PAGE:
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stefoscope on July 16, 2007 at 12:18 pm
Standing on Market St, looking to where the entrance to this theatre was (above the current row of storefronts), one can see a mural on the side of the left-hand, corner building, that looks like a Spanish courtyard, as seen through arches. It’s quite colorful. Was this mural part of the theatre’s original lobby? If so, I am amazed it is still there, though it looks like it is part of the original wall of the theatre building, and possibly could not be removed during demolition.
It’s a mural placed there by San Francisco’s Arab community in 2003:
I just watched a fairly entertaining movie from 1979 named “Time After Time” (http://www.imdb.com/title/tt0080025/). The trivia at IMDB claims that the movie scene within the movie was filmed at the Northpoint (they allude to the Zodiac Killer’s “Exorcist” letter), but hilariously enough, as the characters walk out of the theater there is a weird vertical marquee that clearly shows them walking out of Ghirardelli Square (the marquee also says that The Exorcist IV is playing, perhaps a nod to the Zodiac killer.) It’s easy enough to find the door they walked out of along Beach street in San Francisco. The weird ‘marquee’ sign is gone but it appears as though the mount/bracket for it is still on the building.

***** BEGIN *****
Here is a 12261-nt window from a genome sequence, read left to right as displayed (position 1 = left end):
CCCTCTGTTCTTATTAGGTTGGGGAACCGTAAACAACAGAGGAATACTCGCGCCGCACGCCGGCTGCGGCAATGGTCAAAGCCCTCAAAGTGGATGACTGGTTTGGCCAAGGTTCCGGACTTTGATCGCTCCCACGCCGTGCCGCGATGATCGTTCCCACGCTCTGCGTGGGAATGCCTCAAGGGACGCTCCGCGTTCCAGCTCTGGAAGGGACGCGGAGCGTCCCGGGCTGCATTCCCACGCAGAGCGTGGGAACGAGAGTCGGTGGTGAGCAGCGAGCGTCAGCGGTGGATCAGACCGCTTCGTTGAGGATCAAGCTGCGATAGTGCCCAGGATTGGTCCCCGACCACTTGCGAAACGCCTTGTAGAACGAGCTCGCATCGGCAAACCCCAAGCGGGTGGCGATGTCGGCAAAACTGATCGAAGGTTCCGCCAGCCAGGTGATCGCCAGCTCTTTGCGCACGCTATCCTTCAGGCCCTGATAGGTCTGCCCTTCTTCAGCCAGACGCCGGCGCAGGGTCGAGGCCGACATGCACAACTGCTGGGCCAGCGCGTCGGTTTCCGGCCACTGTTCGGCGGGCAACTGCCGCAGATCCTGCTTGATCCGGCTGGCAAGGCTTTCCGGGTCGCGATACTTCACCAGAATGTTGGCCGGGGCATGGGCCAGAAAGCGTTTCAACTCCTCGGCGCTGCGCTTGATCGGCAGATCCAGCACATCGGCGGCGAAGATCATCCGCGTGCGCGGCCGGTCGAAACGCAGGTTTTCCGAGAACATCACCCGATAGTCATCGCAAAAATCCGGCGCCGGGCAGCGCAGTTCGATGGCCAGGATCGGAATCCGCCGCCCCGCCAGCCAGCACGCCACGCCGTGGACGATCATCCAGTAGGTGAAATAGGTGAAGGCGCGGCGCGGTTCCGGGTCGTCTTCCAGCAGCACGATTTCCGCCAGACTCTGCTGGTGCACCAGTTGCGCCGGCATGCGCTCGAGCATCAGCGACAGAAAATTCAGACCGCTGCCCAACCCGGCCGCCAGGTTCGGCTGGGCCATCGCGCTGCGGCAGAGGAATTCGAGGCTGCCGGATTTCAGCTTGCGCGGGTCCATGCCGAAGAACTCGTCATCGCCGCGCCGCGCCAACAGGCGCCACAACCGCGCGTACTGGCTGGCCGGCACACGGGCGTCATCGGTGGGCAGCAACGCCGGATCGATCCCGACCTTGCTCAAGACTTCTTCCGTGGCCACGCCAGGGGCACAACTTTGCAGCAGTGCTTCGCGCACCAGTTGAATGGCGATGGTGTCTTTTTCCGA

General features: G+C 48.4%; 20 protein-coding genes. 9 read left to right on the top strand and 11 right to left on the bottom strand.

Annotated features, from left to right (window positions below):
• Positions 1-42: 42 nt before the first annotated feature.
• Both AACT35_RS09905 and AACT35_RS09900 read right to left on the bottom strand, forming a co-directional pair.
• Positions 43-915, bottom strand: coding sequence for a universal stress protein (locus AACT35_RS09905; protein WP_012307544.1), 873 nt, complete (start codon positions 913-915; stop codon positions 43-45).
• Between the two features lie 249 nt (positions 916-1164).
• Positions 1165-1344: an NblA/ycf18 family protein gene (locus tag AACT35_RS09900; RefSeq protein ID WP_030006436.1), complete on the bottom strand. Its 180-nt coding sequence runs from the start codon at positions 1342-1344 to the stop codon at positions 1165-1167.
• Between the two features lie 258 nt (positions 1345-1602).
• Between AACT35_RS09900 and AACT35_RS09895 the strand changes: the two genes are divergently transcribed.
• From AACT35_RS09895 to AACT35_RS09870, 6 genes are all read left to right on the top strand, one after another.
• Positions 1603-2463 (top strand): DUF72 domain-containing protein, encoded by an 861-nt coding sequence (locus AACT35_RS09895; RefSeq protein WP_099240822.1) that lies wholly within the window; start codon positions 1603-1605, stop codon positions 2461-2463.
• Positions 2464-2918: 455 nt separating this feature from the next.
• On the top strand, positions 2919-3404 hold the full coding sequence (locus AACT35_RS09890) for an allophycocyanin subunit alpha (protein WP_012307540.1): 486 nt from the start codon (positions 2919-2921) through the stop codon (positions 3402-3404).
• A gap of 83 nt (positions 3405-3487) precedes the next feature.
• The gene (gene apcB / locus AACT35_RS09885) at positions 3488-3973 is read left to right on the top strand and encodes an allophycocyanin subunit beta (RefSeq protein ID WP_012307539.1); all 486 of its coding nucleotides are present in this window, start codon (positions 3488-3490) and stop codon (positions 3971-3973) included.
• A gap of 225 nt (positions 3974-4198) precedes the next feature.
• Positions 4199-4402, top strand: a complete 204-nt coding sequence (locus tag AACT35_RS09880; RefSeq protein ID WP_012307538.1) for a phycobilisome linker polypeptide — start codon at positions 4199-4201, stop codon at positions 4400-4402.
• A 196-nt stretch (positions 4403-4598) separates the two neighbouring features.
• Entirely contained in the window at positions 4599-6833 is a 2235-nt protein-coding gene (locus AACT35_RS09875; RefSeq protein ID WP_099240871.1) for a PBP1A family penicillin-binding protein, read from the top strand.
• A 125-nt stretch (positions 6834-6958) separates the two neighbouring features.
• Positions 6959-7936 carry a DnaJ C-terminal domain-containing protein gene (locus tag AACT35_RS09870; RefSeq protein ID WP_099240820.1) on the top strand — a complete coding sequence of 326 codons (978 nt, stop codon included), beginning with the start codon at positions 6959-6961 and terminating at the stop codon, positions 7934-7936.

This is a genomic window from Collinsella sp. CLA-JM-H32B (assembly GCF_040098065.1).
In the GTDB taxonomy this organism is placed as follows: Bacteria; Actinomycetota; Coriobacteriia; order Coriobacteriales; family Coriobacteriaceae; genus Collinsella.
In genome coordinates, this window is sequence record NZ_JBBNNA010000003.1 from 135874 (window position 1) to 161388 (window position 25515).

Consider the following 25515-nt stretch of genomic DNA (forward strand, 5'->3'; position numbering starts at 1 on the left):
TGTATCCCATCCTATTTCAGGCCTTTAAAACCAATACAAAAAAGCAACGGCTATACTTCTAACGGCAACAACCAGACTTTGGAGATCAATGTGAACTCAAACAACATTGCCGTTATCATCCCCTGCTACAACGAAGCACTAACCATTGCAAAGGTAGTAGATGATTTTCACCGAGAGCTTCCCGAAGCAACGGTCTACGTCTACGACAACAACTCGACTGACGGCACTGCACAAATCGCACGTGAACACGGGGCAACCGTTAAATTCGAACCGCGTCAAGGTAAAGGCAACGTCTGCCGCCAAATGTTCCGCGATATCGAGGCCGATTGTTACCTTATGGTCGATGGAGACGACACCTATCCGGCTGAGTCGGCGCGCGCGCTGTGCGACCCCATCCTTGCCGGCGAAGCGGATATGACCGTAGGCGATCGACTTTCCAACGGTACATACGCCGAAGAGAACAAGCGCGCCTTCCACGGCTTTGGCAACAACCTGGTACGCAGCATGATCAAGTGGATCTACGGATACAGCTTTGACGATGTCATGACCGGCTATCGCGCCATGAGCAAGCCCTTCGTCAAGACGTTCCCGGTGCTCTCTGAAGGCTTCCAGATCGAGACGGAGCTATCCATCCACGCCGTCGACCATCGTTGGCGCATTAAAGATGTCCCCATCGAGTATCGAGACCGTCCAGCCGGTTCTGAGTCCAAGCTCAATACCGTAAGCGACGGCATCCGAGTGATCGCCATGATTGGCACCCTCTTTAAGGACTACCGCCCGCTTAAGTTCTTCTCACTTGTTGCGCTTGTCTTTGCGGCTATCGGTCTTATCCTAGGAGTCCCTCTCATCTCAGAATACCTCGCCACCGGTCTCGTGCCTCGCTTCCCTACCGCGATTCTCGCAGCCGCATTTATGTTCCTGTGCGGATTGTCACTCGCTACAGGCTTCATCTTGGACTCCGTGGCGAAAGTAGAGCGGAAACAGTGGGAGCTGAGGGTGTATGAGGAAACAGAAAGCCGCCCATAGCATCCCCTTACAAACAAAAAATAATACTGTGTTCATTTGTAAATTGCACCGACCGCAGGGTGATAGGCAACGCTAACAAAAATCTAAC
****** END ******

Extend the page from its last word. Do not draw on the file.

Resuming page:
The interior shot shows seats that look like they’re covered in some sort of yellow vinyl, which leads me to believe it wasn’t the Northpoint. Were the seats there every covered in yellow vinyl? The very few interior pictures I’ve come across look to be standard red fabric covered seats.
They don’t show the screen in the theater in the movie but the sounds are made up if machine guns and airplanes, clearly a war movie. The film itself was set in November 1979, when Apocalypse Now was playing, which actually might be historically accurate.
“STAR WARS was only available [initially] to theatres who had 70 and or Dolby Stereo.” (Twistr54, Jun 20)
It is a myth that the initial release of the original “Star Wars” was made available only to Dolby-equipped theaters. The history of this movie’s release has really been screwed up by the faulty memories of people and the false claims made by authors of books and magazine articles on the subject. (Coate, Aug. 31, 2005)
Just wanted to clarify this old comment since I have some very reliable sources that clarified it for me.
The initial 70mm release of Star Wars was only available with Dolby, but that’s not the only format it was initially released in. If you wanted a 70mm print on release day, you had to have a Dolby equipped theater. My sources are sketchy on how long it took for non Dolby prints to be released, but most of them thing it was 2-3 months after the initial release. There was just too much demand to not print 70mm reels without Dolby.